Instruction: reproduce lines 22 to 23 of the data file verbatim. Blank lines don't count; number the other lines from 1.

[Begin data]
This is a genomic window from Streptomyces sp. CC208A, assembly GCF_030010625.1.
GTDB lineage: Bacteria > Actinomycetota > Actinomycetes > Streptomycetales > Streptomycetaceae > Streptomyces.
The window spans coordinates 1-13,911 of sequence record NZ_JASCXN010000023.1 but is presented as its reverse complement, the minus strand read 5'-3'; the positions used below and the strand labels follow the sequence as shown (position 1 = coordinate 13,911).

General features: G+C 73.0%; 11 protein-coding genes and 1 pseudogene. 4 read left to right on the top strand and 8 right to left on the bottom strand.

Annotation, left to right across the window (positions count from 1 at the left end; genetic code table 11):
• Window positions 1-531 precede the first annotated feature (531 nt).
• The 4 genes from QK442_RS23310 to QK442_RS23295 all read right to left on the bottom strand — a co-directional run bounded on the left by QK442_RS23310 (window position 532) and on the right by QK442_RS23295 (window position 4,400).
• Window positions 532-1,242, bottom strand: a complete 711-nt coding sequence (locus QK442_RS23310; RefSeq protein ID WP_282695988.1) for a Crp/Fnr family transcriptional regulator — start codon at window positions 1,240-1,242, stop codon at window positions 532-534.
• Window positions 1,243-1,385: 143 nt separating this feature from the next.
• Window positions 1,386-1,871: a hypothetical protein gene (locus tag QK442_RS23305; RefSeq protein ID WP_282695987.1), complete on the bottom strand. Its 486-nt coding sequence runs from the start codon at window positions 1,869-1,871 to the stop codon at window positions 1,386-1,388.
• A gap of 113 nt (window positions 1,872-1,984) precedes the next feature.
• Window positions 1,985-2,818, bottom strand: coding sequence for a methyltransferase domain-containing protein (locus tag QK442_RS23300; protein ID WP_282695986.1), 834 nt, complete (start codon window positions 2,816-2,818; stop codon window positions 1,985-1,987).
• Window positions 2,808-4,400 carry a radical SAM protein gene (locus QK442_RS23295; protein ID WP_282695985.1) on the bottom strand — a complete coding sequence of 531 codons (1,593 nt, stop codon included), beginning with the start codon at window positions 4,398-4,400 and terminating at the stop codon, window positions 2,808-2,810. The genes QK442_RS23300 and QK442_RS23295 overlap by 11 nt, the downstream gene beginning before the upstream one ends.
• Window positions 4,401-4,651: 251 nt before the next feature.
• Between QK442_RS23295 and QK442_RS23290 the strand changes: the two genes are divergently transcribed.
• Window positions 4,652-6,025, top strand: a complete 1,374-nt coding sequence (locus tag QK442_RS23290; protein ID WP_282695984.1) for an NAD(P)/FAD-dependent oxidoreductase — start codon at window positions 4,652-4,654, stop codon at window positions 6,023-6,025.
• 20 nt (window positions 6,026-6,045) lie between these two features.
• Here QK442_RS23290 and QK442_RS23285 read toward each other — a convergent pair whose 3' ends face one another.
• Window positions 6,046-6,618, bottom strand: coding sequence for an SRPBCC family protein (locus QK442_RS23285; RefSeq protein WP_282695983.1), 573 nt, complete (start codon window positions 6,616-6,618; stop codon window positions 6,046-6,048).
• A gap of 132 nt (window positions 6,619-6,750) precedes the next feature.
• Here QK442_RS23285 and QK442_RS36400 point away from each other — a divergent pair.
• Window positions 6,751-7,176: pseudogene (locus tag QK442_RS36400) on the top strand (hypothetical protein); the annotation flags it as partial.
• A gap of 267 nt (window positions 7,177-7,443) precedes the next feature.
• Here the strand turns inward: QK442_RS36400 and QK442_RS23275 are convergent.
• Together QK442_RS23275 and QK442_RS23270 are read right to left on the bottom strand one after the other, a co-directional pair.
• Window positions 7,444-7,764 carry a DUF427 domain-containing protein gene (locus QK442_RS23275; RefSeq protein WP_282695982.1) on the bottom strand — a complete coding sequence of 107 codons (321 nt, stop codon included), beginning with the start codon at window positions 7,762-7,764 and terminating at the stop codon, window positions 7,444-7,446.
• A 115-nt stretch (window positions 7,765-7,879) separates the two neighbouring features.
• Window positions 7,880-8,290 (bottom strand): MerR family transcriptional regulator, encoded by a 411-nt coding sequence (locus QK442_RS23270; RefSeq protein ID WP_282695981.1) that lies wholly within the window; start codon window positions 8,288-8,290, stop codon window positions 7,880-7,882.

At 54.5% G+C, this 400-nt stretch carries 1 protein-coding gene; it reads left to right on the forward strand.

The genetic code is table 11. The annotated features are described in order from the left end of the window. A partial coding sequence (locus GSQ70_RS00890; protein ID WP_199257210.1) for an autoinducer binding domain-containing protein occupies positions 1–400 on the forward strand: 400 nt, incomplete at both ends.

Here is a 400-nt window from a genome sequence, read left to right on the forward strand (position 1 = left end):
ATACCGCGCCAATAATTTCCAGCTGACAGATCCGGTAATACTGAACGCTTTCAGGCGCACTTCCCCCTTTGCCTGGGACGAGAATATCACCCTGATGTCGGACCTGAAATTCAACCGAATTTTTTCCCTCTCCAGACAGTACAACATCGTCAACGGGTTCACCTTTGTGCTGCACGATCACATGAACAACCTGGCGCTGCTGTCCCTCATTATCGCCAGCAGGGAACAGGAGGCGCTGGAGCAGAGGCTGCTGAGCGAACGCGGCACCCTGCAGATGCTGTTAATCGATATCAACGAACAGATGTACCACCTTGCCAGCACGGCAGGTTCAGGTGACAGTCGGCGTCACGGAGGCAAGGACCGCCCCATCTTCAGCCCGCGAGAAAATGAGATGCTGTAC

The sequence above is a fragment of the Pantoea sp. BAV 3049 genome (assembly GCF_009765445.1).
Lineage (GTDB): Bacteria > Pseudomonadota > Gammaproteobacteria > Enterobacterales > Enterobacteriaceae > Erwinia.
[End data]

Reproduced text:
• Window positions 6,751-7,176: pseudogene (locus tag QK442_RS36400) on the top strand (hypothetical protein); the annotation flags it as partial.
• A gap of 267 nt (window positions 7,177-7,443) precedes the next feature.